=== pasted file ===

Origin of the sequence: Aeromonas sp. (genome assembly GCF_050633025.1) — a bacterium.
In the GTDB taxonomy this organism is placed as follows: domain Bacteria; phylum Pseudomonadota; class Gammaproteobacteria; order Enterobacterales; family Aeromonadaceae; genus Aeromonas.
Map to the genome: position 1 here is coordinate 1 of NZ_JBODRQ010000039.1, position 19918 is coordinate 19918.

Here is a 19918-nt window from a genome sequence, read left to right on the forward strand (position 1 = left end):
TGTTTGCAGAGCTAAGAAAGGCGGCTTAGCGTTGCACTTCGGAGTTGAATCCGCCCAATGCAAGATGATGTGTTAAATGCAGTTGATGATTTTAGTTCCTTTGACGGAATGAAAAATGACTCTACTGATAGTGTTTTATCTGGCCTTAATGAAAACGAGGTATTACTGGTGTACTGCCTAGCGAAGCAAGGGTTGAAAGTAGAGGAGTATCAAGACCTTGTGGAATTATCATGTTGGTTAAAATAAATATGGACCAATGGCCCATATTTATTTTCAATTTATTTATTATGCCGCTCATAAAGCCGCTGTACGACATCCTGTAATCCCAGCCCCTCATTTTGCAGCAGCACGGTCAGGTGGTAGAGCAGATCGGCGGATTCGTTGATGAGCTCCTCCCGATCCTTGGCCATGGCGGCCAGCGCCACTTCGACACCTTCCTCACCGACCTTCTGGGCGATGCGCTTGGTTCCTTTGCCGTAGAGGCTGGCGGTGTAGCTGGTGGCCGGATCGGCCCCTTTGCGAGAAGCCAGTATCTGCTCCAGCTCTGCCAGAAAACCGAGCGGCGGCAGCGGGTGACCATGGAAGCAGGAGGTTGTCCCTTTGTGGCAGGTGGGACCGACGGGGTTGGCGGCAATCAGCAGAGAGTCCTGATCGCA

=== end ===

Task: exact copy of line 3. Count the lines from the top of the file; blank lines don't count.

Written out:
Map to the genome: position 1 here is coordinate 1 of NZ_JBODRQ010000039.1, position 19918 is coordinate 19918.